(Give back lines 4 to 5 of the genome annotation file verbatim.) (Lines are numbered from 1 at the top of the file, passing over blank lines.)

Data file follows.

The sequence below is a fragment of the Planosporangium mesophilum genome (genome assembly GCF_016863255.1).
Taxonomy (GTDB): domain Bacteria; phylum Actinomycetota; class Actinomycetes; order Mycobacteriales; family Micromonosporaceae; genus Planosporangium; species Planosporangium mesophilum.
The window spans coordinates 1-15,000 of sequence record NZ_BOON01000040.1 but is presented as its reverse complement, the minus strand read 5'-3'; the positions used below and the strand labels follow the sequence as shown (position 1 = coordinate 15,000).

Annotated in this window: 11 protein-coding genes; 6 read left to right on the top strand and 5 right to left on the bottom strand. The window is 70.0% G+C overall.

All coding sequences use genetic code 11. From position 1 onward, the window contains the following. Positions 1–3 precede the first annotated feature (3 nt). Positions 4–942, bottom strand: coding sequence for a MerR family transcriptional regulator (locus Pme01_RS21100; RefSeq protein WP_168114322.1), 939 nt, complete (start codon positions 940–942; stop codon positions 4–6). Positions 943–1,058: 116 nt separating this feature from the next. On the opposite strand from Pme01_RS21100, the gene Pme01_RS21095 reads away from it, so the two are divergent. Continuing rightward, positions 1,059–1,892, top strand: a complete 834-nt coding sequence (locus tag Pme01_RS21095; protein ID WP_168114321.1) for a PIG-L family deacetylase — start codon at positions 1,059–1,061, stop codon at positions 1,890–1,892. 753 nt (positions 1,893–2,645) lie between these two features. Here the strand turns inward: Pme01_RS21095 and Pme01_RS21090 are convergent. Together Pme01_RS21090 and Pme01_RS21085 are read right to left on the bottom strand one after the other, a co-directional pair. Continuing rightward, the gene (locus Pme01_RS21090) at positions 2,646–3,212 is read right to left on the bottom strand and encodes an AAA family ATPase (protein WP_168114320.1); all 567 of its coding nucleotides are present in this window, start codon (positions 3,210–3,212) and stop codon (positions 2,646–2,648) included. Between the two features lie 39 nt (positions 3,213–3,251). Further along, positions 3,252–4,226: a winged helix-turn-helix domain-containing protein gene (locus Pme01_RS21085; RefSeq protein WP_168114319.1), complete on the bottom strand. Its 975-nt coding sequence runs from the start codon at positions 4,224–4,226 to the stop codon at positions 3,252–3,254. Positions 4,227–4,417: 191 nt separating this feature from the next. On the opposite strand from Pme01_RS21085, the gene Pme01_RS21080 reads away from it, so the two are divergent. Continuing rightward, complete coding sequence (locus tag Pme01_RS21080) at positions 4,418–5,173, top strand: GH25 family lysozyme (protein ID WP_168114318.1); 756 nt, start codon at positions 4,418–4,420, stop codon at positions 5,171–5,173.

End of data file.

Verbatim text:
Annotated in this window: 11 protein-coding genes; 6 read left to right on the top strand and 5 right to left on the bottom strand. The window is 70.0% G+C overall.

All coding sequences use genetic code 11. From position 1 onward, the window contains the following. Positions 1–3 precede the first annotated feature (3 nt). Positions 4–942, bottom strand: coding sequence for a MerR family transcriptional regulator (locus Pme01_RS21100; RefSeq protein WP_168114322.1), 939 nt, complete (start codon positions 940–942; stop codon positions 4–6). Positions 943–1,058: 116 nt separating this feature from the next. On the opposite strand from Pme01_RS21100, the gene Pme01_RS21095 reads away from it, so the two are divergent. Continuing rightward, positions 1,059–1,892, top strand: a complete 834-nt coding sequence (locus tag Pme01_RS21095; protein ID WP_168114321.1) for a PIG-L family deacetylase — start codon at positions 1,059–1,061, stop codon at positions 1,890–1,892. 753 nt (positions 1,893–2,645) lie between these two features. Here the strand turns inward: Pme01_RS21095 and Pme01_RS21090 are convergent. Together Pme01_RS21090 and Pme01_RS21085 are read right to left on the bottom strand one after the other, a co-directional pair. Continuing rightward, the gene (locus Pme01_RS21090) at positions 2,646–3,212 is read right to left on the bottom strand and encodes an AAA family ATPase (protein WP_168114320.1); all 567 of its coding nucleotides are present in this window, start codon (positions 3,210–3,212) and stop codon (positions 2,646–2,648) included. Between the two features lie 39 nt (positions 3,213–3,251). Further along, positions 3,252–4,226: a winged helix-turn-helix domain-containing protein gene (locus Pme01_RS21085; RefSeq protein WP_168114319.1), complete on the bottom strand. Its 975-nt coding sequence runs from the start codon at positions 4,224–4,226 to the stop codon at positions 3,252–3,254. Positions 4,227–4,417: 191 nt separating this feature from the next. On the opposite strand from Pme01_RS21085, the gene Pme01_RS21080 reads away from it, so the two are divergent. Continuing rightward, complete coding sequence (locus tag Pme01_RS21080) at positions 4,418–5,173, top strand: GH25 family lysozyme (protein ID WP_168114318.1); 756 nt, start codon at positions 4,418–4,420, stop codon at positions 5,171–5,173.